Earlier we talked about how the #1millionshirts campaign was an example of donors thinking about what (and how) they'd like to give, not thinking about what people needed.  Well, Tales From the Hood has a word for that: SWEDOW--stuff we don't want.  Tales From the Hood is handing out awards for the best in SWEDOW, including gems like this:
Knickers 4 Africa (from @BSKyambadde) In some countries you can have your used undies shrink-wrapped and then sold to collectors for big money. But not these humanitarians: they’re giving up all of that profit in order to meet an urgent need in… wait for it… AFRICA!
Jezebel had a fascinating report this week about how censorship of softcore porn in Australia may be leading to dissatisfaction with natural female genitalia.  The whole thing is NSFW, so click through at your own discretion.  But, basically, Australia's media regulation rules state that softcore porn mags (the equivalent of Playboy) cannot feature too much "genital detail."  As a result, magazine publishers photoshop pics of their models so that the inner labia is not visible.  The linked video features a scene of the Australian reporter going through images of women's genitalia with the censor, who balks at the "genital detail" of some of the images, even though they are all clearly women shot from the same angle with the same level of focus, just who have naturally different anatomies.  It reminded me of the Lane Bryant cleavage controversy, where the same amount of revealed cleavage was ruled too risque when presented by a different-sized model.  The reporter speculates this may be responsible for rising dissatisfaction with typical female anatomy, and women undergoing labiaplasty to have the visible part of the inner labia removed (ouch).  It's really interesting from a broader perspective, of how the artificial images in both pornography and women's magazines can affect what we think is "normal" and "beautiful."  The labias were being photoshopped for censorship, not aesthetic reasons, and yet this decision still has power to shift men's and women's views of normal bodies.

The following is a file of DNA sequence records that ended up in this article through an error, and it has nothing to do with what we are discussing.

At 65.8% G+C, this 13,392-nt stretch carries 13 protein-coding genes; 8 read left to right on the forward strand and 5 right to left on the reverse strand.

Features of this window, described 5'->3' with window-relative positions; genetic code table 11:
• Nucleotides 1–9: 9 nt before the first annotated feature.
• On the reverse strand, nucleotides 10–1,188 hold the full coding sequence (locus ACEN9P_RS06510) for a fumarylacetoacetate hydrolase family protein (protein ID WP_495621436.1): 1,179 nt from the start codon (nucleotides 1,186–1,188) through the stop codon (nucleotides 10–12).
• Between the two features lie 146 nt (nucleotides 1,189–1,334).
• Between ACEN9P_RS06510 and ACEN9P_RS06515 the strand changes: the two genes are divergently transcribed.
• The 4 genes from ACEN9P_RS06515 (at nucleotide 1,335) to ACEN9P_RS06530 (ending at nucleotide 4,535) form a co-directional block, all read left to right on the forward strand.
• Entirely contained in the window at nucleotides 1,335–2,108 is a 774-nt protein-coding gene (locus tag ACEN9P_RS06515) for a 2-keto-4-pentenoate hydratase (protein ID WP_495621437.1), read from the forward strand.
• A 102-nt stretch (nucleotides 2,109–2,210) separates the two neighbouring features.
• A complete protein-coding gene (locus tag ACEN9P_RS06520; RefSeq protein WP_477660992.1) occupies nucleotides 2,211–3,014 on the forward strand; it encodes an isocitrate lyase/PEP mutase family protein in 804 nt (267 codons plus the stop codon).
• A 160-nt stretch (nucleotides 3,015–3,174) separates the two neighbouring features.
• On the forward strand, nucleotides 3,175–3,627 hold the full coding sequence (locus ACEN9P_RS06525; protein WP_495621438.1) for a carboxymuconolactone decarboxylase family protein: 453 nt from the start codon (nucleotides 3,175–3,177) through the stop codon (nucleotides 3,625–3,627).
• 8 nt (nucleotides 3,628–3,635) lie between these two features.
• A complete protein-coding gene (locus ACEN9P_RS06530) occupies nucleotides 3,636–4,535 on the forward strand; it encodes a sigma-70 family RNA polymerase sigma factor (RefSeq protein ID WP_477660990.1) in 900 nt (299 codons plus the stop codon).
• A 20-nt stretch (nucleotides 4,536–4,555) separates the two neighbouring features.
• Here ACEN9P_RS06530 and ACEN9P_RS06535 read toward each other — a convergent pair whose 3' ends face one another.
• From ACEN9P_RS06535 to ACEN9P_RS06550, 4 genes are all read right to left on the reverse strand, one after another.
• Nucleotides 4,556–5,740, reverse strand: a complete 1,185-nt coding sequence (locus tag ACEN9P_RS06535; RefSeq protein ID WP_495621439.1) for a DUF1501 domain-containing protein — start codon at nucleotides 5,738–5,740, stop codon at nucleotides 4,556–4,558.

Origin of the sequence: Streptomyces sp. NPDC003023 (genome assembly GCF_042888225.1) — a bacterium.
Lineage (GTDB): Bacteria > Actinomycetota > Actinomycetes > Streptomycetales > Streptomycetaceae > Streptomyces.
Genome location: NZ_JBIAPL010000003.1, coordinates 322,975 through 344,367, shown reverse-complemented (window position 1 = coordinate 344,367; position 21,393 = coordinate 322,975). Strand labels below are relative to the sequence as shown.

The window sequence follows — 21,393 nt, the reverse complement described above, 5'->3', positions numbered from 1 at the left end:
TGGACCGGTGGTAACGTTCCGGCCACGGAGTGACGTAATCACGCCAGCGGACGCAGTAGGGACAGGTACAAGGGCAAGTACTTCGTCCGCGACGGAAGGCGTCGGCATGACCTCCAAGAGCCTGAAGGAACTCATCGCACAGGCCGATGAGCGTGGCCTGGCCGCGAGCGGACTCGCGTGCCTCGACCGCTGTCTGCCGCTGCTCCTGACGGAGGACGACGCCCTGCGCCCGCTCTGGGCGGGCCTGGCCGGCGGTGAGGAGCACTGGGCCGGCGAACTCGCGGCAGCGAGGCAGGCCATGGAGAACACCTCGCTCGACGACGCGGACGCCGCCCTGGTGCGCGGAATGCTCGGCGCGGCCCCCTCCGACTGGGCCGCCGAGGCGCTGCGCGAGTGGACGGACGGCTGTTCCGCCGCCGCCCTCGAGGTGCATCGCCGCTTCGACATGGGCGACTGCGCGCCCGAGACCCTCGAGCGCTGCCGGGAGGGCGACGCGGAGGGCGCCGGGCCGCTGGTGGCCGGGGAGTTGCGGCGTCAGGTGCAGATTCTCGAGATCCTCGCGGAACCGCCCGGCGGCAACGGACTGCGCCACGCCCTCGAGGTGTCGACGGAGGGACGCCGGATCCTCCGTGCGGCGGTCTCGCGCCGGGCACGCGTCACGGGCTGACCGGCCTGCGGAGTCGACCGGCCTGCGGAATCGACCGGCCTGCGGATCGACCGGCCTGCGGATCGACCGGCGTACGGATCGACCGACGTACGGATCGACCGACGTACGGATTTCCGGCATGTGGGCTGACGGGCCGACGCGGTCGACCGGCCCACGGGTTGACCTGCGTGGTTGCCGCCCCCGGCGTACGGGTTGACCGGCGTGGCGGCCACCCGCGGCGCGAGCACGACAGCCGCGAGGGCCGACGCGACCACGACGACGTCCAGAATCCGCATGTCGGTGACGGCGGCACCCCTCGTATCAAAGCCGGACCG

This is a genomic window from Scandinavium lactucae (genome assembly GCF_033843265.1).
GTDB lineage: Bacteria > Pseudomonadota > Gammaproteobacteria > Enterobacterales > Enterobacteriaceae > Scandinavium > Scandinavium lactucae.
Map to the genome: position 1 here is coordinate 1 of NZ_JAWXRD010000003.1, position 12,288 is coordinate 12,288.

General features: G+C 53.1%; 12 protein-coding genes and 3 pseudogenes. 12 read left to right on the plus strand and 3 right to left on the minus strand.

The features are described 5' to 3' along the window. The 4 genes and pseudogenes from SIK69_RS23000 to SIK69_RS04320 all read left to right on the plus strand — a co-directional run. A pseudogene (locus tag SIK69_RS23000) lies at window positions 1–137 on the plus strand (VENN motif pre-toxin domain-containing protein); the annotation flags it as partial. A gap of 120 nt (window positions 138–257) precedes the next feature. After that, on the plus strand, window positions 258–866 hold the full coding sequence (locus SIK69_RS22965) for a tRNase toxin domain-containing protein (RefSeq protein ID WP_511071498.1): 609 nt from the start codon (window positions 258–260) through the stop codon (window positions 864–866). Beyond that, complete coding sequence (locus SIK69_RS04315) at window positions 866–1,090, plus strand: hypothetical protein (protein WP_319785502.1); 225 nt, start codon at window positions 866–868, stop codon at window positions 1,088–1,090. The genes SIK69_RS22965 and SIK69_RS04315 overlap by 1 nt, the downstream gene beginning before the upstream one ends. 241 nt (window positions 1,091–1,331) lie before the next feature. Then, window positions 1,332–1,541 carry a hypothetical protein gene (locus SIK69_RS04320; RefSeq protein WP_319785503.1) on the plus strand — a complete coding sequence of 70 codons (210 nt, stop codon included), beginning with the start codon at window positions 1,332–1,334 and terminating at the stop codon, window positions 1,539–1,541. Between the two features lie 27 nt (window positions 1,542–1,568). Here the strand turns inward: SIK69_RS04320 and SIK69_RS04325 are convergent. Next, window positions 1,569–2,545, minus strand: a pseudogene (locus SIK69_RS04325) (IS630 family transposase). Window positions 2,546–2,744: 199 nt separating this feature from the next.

1. That Australian piece is deeply disturbing - I am still hyperventilating. Can we please get a stronger love your body movement?! Please?!!? Maybe more diverse pornographic (and general media) material has a role here, but it has to start as a stronger social movement, I think.

  2. I also was disturbed by that Australian thing. I couldn't even bring myself to watch that video at the link. I can't believe anyone would get surgery in order to change her genitals, especially since, by the time she's having sex with someone, she should already be in a committed, loving, trusting relationship with that person, and shouldn't have to worry about her partner comparing her to a picture he saw in a magazine.

    But rather than "more diverse pornographic material," perhaps "no pornographic material" would work just as well. That would also accomplish the purpose of avoiding the dissemination of fake images of women, while also having other beneficial consequences.


Commenting is now open, but we'd love it if you chose one username so other commenters can get to know you. To do this, select "Name/URL" in the "Comment as" drop down. Put the name you'd like others to see; the URL is optional.

Any profanity, bigotry, or synonyms for "[ ] sucks!" will be deleted. We welcome criticism as long as you're making a point!